Job ideas?
June 1, 2021 1:48 PM   Subscribe

I have always wanted to travel more, to see places that were new-to-me, especially in other countries and I recently came to the realization that I'd like to do that through work. I have traveled domestically for work and I realize work travel is not the same as personal travel but I love experiencing places I wouldn't otherwise go on a work trip.

Currently I work in evaluation and research, at a museum. I have a degree in museum studies and another one in anthropology. Feel free to memail me for more details on degrees etc. I'm interested in finding jobs that someone with this kind of evaluation and research background could do where travel to other countries might happen 1-4 times a year. I do not necessarily want a job where you have to live in another country. I also want to settle into where I currently live and develop a community here, so I want some kind of job where I can do that and also occasionally see new places. I love evaluation and research because I love project based work where I can make a difference using both data/numbers and words.

Any thoughts on evaluation and research companies I should look into? Any jobs in other fields you think I might like?
posted by azalea_chant to Work & Money (9 answers total) 6 users marked this as a favorite
 
I had pretty much exactly this job for most of my 20s. I was a research analyst for a large nonprofit survey company where I worked on impact evaluations in developing countries - essentially, large aid organizations like USAID, FAO, Millennium Challenge Corporation, Gates Foundation, etc. would contract us to conduct independent evaluations of their projects, primarily through surveys conducted by local subcontractors. I traveled anywhere between 2 and 5 times a year to about a dozen different countries, usually for one or two weeks at a time, generally to train the interviewers on the surveys we designed.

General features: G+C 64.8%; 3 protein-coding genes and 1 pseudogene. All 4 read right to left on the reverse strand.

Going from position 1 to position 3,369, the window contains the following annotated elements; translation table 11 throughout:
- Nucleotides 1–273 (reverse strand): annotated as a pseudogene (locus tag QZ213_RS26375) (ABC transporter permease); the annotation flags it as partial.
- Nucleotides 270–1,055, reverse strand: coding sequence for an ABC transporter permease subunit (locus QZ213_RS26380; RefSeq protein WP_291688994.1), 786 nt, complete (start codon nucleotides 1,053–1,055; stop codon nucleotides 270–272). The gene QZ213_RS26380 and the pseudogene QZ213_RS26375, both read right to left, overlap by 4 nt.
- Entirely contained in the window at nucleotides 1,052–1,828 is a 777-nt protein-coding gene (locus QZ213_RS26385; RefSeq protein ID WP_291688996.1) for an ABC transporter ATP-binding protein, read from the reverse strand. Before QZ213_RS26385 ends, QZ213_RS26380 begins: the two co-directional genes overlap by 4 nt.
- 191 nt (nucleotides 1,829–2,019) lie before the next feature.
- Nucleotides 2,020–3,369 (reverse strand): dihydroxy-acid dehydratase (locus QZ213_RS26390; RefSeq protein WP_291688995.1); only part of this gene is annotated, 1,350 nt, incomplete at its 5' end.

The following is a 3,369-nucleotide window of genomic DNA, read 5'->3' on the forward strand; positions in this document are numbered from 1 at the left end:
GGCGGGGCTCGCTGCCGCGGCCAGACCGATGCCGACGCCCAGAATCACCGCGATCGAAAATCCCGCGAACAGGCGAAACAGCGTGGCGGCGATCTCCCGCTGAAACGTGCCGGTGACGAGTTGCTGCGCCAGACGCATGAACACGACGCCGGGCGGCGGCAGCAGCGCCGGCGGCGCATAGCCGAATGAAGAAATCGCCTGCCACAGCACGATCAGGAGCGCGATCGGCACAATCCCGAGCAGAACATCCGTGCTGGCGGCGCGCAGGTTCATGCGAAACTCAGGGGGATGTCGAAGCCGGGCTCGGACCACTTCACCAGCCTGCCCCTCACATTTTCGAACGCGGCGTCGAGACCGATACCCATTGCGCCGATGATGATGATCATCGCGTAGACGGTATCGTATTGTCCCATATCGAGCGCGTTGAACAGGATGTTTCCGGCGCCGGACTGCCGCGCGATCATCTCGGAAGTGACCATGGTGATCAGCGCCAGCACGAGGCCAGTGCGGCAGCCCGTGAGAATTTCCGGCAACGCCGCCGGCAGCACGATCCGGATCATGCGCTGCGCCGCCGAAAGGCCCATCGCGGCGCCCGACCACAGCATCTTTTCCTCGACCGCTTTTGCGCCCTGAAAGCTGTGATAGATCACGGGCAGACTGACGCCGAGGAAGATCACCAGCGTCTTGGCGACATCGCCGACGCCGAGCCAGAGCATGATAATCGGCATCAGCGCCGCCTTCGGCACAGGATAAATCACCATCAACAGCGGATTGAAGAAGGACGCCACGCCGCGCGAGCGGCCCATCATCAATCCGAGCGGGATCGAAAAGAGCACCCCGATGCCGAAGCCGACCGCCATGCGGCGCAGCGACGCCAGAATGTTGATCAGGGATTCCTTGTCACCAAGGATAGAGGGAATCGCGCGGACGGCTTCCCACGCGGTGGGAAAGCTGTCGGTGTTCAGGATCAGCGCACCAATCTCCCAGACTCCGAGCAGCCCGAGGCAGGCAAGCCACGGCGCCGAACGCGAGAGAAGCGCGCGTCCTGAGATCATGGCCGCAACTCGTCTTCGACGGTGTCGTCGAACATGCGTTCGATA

I was hired because I had GIS (geographic information systems) skills and knew French, and I picked up everything else on the job - statistical analysis programs like Stata, how to use and code in a bunch of different brands of CAPI software, lots of survey design and methodology stuff.

It sounds more glamorous than it was - a lot of the time I'd basically just be shuttling between my hotel and a conference center, with maybe a day or two in the field and a single day off to do tourist stuff if I was lucky. I eventually burnt out on traveling, which I started to dread rather than look forward to, and also became disenchanted with the usefulness of what I was doing, but I definitely saw some places I'd probably never visit otherwise.

Feel free to DM me if you want to know more!
posted by theodolite at 3:37 PM on June 1 [2 favorites]


I do some international standards work, and there are quarterly in person meetings (or there were, and there will be again) where we hash out the things we have been arguing about over email and calls for the previous quarter. Meetings basically rotate continents, so I have colleagues who basically go somewhere in the world once a quarter, plus some amount of ancillary travel.
posted by rockindata at 3:50 PM on June 1 [3 favorites]


Have you ever written a grant or a tender proposal? I know grants for museums are ridiculously competitive and they have professionals who are paid through the nose for their expertise in writing them. I know this because I was partially trained by a museum grant writer when I was seeking grant experience. I tend to find the chances of getting experience in writing tenders does not come around very easily. It is very much an as-luck-would-have-it lottery to get real experience managing the process, and much harder to be the person who will manage the grant once it has been won.